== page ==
However, also the principals could often be blamed in this matter: for sometimes being too bureaucratic, too fuzzy and too slow, for starting unrealistic projects with unfeasible deadlines, for changing the specifications a number of times halfway the project and for supplying too fuzzy or (to the contrary) too detailed specifications that could not be changed in effective software.
ICT is human’s work and unfortunately human’s make errors. It's of course a cliché, but this cliché is very much true in our line of business.
Whatever was the cause, at this moment there is not a healthy relation between the large principals in the financial industry and at the government (the demand side) and the large and small software houses (the supply site).
The latter categories are currently going through very tough times and many of them might perish in the process. Especially the price pressure that is put on small consultancy firms, which have little options when their principal dismisses them, is often close to unreasonable.
I’m very much opposed to wage-reduction, as it scoops out the salary of workers that have often obligations that are in synch with their previous salaries. Besides that, when these people might become unemployed after all, they receive much less Unemployment Benefit than if their salary would not have been altered.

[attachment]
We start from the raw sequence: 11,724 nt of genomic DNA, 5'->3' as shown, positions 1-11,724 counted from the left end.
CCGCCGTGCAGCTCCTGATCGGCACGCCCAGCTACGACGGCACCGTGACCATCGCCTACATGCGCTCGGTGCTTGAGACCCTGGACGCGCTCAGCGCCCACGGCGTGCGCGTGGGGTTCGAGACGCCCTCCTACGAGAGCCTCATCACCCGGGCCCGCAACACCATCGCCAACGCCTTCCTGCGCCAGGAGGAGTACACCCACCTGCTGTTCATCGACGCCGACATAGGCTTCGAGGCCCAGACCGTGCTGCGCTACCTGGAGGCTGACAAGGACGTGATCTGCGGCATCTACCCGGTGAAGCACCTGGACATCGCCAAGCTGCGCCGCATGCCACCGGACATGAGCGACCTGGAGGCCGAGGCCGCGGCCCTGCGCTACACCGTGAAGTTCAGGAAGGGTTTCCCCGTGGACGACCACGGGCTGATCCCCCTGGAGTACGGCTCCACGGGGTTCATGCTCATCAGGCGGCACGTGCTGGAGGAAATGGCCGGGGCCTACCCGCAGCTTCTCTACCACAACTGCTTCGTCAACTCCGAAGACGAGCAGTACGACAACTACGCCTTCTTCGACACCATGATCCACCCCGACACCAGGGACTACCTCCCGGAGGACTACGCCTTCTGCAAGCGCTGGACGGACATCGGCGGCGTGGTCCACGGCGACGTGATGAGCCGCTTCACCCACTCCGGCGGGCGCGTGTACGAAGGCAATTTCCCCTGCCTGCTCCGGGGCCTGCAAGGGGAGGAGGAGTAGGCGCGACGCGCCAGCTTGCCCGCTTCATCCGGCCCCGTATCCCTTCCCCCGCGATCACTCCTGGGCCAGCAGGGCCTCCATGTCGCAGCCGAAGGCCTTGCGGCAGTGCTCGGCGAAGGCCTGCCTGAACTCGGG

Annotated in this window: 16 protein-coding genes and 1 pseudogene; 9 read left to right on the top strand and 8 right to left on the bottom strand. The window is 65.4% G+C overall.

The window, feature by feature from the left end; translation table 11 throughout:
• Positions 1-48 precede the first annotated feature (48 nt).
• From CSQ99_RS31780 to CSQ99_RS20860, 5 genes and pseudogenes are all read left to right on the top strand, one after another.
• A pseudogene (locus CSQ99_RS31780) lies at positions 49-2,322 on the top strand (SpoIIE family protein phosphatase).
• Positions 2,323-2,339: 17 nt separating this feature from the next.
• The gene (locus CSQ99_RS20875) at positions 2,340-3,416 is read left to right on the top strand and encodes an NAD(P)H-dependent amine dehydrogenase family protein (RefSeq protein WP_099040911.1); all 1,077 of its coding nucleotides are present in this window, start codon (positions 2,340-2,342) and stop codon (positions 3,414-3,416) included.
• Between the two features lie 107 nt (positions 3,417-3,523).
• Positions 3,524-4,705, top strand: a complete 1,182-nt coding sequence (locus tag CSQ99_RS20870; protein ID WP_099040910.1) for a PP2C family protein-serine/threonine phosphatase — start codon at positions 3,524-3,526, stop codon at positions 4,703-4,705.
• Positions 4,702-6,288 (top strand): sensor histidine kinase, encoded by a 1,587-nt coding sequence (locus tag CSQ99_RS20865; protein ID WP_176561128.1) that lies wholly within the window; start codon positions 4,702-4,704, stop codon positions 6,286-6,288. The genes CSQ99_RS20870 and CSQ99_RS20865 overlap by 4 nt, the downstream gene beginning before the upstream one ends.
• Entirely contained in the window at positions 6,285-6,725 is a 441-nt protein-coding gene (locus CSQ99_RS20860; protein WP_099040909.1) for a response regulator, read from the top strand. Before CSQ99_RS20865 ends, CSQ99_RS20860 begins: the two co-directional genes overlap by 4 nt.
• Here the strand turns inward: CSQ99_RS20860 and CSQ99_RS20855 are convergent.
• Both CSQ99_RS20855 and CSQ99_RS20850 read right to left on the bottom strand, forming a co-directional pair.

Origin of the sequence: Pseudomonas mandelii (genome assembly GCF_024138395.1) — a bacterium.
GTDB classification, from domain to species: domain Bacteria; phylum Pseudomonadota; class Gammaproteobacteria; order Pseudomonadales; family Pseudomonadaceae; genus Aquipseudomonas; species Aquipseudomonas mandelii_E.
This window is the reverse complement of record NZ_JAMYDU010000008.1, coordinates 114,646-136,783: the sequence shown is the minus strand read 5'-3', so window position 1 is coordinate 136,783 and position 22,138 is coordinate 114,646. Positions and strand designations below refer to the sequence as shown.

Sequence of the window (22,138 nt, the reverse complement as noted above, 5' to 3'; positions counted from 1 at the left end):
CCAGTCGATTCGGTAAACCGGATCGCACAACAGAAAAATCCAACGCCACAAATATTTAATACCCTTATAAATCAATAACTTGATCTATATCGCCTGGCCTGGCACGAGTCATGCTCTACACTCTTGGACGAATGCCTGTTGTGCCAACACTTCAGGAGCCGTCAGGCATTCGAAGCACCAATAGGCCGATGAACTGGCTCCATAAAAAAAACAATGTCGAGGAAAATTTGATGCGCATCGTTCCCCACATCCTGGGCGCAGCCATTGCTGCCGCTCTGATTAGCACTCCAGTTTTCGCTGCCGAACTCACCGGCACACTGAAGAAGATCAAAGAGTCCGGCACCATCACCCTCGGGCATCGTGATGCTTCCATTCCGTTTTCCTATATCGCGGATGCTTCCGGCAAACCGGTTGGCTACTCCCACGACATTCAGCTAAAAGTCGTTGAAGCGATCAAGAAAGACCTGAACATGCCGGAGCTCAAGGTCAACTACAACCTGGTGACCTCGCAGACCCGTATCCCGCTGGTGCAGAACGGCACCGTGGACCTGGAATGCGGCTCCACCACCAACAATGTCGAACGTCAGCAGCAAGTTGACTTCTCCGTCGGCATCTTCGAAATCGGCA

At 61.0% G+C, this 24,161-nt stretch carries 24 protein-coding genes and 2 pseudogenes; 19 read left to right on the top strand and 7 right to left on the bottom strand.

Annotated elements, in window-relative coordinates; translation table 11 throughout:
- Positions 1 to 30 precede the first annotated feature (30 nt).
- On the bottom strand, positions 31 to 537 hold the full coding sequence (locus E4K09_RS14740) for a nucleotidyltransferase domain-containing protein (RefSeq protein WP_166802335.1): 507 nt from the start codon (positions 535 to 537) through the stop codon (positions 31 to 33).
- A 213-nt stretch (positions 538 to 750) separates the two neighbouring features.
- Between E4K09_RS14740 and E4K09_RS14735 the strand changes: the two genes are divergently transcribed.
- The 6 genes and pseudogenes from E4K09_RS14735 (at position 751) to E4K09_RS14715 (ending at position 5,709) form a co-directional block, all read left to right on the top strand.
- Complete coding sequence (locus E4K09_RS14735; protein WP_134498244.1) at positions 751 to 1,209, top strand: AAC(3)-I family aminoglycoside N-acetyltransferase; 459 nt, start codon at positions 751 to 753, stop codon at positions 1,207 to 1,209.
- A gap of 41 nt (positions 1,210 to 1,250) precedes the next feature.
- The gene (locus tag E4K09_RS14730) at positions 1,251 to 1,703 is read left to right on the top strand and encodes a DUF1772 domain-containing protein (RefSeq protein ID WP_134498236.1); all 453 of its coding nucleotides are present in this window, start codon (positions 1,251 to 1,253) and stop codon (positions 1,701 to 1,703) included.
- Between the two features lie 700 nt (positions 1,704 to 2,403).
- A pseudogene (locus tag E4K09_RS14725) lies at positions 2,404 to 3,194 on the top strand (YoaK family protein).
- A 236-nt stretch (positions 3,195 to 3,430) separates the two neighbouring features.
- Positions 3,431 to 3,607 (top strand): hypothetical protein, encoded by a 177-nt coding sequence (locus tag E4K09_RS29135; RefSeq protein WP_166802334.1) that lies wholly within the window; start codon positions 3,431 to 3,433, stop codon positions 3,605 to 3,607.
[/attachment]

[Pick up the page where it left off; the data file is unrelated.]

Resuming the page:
On the other hand: I understand and know by heart that many ICT consultancy firms have no other option than reducing the salaries of their (sometimes overpaid) workers, as they are ‘stuck between a rock and a hard place’.
From my position, I want to ask the large principals to cut their consultancy firms some slack!
When the economy will make a turn for the better in a number of years, the current excess quantity of ICT workers might soon be replaced for scarcity of specialized and experienced workers, who cannot be replaced by workers from all around the world. Some jobs simply require local people with knowledge of the local situation.
When half of the consultancy firms would have perished then, it would be extremely hard for the principals to find the right people at the right price.
At that time, the remaining ICT consultancy companies might remember 2013.